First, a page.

Cue Bus basics – how do you cue?
One of the more personal parts of the job, and one that doesn’t get discussed to often, is how you use your cue bus. More than most features on the console, the cue bus has a direct effect on your workflow and allows you the ability to dig deeper and explore the audio you are dealing with in a unique way. The cue bus is our bus, it’s our mix and the place where we get to decide how things work.
With modern digital consoles, we have so many options for how we setup our consoles to work, it’s becoming harder to find a console that you can’t get comfortable working on. Personally I set my consoles up for standard PFL, in mono, with the [mix cue] function enabled, so I can PFL multiple things at once if I find the need to. I also like to route the cue bus to an additional output (or take a split of the cue wedge output) to go to the input of either my iPad or Laptop for use with either software like Signal Scope, which allows me some additional data points and visualizations while I’m working.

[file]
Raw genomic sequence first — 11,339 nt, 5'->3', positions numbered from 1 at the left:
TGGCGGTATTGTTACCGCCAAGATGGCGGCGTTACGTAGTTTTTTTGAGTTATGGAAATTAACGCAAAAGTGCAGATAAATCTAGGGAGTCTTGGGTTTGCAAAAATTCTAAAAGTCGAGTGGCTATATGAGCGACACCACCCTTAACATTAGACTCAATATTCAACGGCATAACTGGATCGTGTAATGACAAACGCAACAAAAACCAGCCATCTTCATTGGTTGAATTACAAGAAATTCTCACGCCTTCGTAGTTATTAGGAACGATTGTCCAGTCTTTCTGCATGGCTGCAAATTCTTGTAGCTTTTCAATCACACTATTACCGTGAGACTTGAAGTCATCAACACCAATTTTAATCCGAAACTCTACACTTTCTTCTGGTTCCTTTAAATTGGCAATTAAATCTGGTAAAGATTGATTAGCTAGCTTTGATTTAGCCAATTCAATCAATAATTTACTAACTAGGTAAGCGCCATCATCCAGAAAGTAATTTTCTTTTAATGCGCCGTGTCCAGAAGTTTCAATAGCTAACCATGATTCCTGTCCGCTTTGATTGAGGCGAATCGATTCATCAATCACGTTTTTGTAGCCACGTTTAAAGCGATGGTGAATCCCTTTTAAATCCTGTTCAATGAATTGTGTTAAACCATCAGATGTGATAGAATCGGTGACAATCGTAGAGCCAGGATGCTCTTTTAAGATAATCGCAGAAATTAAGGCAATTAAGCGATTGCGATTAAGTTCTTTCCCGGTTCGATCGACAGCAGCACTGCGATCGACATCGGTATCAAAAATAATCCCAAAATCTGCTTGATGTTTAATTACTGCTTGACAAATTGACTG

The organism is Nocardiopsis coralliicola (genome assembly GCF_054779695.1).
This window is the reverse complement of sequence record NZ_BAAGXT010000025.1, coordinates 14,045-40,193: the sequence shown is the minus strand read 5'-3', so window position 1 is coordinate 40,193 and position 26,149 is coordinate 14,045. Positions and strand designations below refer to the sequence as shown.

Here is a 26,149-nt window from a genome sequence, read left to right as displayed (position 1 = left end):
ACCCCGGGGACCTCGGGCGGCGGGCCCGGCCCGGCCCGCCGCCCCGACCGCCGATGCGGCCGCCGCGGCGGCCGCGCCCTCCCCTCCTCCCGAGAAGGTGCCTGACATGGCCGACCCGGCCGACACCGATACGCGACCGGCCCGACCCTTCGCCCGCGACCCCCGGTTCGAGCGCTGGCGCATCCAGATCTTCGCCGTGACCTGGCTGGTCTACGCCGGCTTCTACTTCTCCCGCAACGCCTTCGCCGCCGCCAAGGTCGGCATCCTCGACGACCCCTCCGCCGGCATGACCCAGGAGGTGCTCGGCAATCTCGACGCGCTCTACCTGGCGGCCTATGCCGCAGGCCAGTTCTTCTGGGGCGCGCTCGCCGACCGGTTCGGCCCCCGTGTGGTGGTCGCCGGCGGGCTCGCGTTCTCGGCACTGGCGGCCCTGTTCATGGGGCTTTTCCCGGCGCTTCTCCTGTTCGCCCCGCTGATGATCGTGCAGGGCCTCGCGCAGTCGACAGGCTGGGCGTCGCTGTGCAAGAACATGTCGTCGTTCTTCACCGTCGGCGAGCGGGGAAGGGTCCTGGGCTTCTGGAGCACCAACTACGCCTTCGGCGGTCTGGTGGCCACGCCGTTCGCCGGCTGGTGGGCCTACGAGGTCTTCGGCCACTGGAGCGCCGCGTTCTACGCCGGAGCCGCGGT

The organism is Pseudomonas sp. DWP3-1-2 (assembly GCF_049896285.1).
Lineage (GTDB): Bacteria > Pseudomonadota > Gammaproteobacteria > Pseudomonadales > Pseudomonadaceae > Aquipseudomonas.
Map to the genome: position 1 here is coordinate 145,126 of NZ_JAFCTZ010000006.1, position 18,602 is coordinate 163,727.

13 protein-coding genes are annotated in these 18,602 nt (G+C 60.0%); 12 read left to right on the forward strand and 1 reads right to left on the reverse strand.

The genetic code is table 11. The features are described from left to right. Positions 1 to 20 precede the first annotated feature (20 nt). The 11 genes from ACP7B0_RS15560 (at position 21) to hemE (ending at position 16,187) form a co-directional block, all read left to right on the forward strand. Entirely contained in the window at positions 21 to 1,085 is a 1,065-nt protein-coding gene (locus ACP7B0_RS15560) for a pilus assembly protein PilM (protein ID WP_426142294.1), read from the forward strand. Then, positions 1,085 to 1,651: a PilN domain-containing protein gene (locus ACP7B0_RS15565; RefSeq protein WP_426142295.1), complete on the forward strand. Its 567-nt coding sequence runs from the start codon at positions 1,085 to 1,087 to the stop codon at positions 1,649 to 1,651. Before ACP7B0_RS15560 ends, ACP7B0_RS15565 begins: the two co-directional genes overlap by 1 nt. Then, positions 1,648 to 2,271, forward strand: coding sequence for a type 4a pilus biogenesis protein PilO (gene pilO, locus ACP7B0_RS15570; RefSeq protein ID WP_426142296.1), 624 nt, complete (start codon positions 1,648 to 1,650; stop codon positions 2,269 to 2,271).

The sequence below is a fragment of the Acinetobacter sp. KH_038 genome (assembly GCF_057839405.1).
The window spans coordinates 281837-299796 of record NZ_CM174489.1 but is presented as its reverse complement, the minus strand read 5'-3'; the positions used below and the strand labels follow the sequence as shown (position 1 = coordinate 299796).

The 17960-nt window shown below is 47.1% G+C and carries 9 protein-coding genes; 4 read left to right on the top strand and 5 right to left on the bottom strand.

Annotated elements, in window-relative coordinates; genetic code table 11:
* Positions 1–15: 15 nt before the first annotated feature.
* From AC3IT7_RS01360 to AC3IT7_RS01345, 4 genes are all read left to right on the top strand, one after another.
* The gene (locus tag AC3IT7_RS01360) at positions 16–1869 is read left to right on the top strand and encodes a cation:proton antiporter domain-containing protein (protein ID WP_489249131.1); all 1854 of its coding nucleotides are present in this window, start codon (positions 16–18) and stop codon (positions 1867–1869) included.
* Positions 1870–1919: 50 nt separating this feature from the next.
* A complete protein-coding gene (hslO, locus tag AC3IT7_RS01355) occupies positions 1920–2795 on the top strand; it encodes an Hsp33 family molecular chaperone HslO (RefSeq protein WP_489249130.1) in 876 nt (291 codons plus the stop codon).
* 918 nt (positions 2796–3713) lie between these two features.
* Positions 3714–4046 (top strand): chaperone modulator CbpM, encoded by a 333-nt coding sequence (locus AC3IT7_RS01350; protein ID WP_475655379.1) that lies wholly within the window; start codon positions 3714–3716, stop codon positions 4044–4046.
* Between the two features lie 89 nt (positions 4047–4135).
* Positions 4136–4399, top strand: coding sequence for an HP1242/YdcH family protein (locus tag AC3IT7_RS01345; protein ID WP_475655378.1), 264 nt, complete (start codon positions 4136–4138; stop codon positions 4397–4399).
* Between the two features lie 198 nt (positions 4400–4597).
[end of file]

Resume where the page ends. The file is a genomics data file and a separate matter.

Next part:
That’s a pretty standard way to set it up though, and I’d be interested to hear how you are using your cue bus. I have a theory that most people will be setting up their consoles to operate in a similar fashion to the consoles they used most when first learning. I’m hoping to get a discussion going here to see if my theory has any validity to it, or if it’s complete nonsense.
Check out the video and let me know how you are setting up your cue system for live work.
Here are some handy cables for getting a line level input into your iOS device